Semiconductor sales rebound 24 percent in 2010
Demand for chips in smartphones, tablets, notebooks, and other gadgets helped propel revenues for the semiconductor industry to $282 billion last year, according to data from IDC.
Sales of semiconductors staged a healthy recovery around the world last year thanks to strong demand from makers of smartphones, tablets, notebooks, e-readers, and other popular consumer devices, according to data out today from IDC.
For the year, chip sales rose by 14 percent to $282 billion, a rebound that was felt across all sectors and global regions of the market. Among the more than 100 semiconductor makers tracked by IDC, Intel was once again the top dog, bringing in total revenues of $41.9 billion last year.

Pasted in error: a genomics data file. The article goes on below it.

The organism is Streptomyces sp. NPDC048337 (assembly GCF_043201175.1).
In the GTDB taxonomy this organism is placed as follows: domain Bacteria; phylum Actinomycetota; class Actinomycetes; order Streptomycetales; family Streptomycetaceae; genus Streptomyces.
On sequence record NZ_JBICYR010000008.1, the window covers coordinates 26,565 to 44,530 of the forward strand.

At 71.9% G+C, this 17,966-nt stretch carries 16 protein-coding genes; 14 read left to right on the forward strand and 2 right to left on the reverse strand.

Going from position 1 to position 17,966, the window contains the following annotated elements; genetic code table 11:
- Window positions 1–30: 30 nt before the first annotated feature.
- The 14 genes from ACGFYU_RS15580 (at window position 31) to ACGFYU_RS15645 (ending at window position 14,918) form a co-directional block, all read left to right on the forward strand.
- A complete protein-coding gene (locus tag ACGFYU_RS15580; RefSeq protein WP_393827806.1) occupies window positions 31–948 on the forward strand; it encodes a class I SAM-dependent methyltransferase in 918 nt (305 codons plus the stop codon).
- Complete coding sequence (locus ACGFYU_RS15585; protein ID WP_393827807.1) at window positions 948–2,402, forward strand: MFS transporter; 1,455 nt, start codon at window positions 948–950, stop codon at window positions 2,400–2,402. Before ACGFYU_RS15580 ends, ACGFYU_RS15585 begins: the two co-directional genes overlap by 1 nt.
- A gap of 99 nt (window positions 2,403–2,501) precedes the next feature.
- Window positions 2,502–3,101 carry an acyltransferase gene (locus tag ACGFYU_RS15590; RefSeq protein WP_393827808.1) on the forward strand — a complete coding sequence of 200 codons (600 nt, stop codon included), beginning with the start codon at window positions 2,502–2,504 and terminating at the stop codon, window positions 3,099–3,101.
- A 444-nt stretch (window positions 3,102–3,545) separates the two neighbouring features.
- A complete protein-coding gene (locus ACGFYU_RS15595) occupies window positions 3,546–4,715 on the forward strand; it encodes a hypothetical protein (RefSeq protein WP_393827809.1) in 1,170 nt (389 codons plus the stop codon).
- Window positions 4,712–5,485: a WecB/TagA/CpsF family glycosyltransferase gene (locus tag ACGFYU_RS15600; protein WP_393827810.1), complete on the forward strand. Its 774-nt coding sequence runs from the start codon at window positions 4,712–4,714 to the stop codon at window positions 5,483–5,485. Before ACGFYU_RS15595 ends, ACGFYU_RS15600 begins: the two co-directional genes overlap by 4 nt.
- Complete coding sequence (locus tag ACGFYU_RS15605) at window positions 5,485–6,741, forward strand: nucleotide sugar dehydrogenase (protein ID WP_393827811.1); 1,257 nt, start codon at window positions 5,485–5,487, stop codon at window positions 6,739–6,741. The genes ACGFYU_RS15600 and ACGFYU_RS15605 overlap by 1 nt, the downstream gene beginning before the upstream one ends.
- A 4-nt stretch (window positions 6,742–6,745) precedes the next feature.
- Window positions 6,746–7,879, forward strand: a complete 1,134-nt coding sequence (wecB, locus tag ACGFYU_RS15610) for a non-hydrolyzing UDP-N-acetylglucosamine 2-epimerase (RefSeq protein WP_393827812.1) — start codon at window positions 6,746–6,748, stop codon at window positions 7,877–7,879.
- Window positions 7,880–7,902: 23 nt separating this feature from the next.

Samsung took the No. 2 spot with sales of $27.6 billion, increasing its share of the semiconductor market by 2 percent from 2009. The other chip companies in the top five included Texas Instruments, Toshiba, and Korea-based Hynix Semiconductor. Overall, the top 10 vendors took home 51 percent of the total world market.
Experiencing a 30 percent jump in chip sales, the Asia/Pacific region captured 51 percent of the market, while growth in the Americas was also strong with 48 percent of the market. Looking ahead, IDC sees more consolidation in the industry due to takeovers, but lower sales growth as a result of global economic concerns, overcapacity, and the earthquake in Japan.
"We expect M&A (mergers and acquisitions) to be the key theme for 2011, as small- and medium-size companies become potential targets, with many more to come later this year," IDC research manager Mali Venkatesan said in a statement. "Based on the historical semiconductor revenue trends, projected overcapacity in foundries in late 2H11, and current macroeconomic problems (the earthquake in Japan, continued high unemployment in the U.S., high U.S. debt, and global inflation fears), we expect 2011 semiconductor revenue growth to be in the 6 to 8 percent range."